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Preferences for Self-Management and Support Services in Patients with Inflammatory Joint Disease - A Danish Nationwide Cross-Sectional Study

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@article{33f717701af74b2f8bc6edf39cd61cfa,
title = "Preferences for Self-Management and Support Services in Patients with Inflammatory Joint Disease - A Danish Nationwide Cross-Sectional Study",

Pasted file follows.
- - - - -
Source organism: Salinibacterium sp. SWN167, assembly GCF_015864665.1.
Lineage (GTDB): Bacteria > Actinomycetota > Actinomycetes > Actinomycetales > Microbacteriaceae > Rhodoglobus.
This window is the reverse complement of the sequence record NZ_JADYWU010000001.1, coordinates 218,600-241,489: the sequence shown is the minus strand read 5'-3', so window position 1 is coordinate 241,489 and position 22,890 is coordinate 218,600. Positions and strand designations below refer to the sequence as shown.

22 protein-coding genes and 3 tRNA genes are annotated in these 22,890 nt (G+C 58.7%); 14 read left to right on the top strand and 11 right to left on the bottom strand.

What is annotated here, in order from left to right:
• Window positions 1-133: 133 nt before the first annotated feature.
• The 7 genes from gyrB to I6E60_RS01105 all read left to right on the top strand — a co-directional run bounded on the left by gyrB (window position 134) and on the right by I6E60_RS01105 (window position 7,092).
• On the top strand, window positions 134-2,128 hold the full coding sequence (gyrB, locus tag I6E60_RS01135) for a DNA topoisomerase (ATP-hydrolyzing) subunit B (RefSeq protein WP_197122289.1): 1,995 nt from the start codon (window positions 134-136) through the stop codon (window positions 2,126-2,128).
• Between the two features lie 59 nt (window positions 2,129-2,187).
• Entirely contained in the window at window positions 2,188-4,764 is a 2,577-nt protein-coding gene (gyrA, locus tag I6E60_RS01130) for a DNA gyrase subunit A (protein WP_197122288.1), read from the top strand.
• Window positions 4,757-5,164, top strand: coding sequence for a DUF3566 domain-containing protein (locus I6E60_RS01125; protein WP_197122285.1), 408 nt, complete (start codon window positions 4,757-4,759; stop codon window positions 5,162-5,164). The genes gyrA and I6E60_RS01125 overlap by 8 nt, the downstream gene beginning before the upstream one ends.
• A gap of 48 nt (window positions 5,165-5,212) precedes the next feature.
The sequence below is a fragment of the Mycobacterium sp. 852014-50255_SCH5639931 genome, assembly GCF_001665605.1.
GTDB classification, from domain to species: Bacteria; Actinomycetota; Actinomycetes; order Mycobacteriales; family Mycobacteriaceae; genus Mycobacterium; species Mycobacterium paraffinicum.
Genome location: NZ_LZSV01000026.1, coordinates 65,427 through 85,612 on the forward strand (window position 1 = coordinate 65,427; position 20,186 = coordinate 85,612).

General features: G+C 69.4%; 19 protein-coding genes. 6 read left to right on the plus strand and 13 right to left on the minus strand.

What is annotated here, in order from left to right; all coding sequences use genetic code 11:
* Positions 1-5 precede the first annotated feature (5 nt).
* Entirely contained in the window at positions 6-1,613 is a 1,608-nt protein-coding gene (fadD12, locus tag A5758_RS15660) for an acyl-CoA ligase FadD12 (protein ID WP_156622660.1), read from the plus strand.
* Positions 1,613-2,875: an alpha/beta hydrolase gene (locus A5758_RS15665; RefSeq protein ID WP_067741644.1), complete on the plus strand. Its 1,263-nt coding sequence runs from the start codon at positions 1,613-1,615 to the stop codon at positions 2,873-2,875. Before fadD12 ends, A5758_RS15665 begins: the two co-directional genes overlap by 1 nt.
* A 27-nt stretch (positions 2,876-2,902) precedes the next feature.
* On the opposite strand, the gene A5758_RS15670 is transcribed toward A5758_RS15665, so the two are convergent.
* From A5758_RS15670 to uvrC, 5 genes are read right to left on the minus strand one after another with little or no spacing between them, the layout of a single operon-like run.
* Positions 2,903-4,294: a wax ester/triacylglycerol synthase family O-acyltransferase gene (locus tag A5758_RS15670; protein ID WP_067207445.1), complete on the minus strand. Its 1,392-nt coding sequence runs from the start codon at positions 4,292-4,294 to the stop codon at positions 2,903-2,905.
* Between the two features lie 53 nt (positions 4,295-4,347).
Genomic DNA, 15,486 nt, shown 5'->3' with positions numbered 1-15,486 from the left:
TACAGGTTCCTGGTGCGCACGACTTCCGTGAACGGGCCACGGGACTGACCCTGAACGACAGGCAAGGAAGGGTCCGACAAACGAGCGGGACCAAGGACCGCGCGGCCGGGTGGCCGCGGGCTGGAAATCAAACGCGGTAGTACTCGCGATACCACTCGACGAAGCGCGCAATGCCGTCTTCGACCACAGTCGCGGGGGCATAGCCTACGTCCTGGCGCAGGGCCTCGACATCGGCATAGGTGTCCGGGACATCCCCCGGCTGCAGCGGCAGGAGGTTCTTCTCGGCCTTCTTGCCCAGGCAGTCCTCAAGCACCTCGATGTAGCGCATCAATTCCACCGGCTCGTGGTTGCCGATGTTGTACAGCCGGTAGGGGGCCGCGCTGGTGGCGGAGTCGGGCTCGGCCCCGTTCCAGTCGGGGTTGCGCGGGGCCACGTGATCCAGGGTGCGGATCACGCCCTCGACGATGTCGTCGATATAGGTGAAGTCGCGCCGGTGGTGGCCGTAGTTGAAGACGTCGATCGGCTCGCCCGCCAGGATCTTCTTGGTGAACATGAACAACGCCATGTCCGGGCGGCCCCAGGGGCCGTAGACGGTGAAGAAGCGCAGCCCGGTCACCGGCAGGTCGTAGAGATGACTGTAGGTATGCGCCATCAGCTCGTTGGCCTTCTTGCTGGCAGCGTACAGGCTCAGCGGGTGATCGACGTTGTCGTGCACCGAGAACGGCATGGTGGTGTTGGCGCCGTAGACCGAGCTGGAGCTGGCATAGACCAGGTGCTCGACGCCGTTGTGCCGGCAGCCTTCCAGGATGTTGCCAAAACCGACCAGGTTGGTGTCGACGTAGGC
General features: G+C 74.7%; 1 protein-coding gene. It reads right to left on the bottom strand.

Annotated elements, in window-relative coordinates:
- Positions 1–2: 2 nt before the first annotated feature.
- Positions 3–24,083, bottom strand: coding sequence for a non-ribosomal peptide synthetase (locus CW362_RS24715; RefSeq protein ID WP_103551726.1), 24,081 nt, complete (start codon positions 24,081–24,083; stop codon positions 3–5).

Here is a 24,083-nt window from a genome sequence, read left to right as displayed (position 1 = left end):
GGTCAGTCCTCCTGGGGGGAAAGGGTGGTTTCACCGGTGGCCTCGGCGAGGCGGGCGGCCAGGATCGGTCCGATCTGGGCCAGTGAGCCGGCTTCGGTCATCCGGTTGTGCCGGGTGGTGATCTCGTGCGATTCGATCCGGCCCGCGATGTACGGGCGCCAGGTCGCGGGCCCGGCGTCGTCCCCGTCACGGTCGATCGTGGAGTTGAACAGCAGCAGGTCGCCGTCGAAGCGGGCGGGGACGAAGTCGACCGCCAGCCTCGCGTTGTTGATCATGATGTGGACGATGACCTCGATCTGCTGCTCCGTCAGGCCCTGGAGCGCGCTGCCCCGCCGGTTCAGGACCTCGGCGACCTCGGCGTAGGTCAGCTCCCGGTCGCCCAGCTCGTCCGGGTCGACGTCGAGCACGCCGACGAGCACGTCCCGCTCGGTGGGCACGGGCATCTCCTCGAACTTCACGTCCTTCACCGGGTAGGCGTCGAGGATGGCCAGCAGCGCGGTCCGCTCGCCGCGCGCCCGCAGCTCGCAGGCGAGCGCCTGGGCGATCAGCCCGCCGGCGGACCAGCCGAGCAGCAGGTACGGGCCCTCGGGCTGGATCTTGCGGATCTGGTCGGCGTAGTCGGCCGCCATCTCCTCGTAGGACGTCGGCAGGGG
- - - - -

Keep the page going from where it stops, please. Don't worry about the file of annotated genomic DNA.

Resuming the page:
abstract = "OBJECTIVE: To explore preferences for self-management and support services in patients with inflammatory joint disease (IJD) and to investigate whether these preferences differ by age, sex, diagnosis, and disease duration.METHODS: We used a nationwide cross-sectional online survey for patients with rheumatoid arthritis, psoriatic arthritis, and axial spondyloarthritis. Descriptive statistics were applied to explore preferences and to test for differences according to the different subgroups of patients.RESULTS: The questionnaire was completed by 664 patients. Younger patients indicated greater interest in 1-to-1 discussions with psychologists or another patient, educational sessions, events, and online services, and older patients indicated greater interest in talks by researchers. More women than men indicated interest in health professionals' 1-to-1 discussions, occupational therapists' question-and-answer (Q and A) sessions, physical activity, and informational websites. Patients with axial spondyloarthritis tended to indicate the most interest in the different services, and patients with rheumatoid arthritis the least interest, reaching statistical significance regarding discussion groups about IJD experiences, 1-to-1 discussions with psychologists or another patient, Q and A with another patient, stress/anger management, and online patient communication. More patients with short rather than long disease duration indicated interest in 1-to-1 discussions with rheumatologists or nurses, organized talks with experienced patients, and online services for patient communication and stories.CONCLUSION: Patients with IJD report various needs regarding self-management and support services, including 1-to-1 services traditionally delivered as part of usual care, but also talks, physical activity, and educational and online services. Although preferences differed across age, sex, diagnosis, and disease duration, all subgroups indicated great need for support, with only small differences in their top preferences.",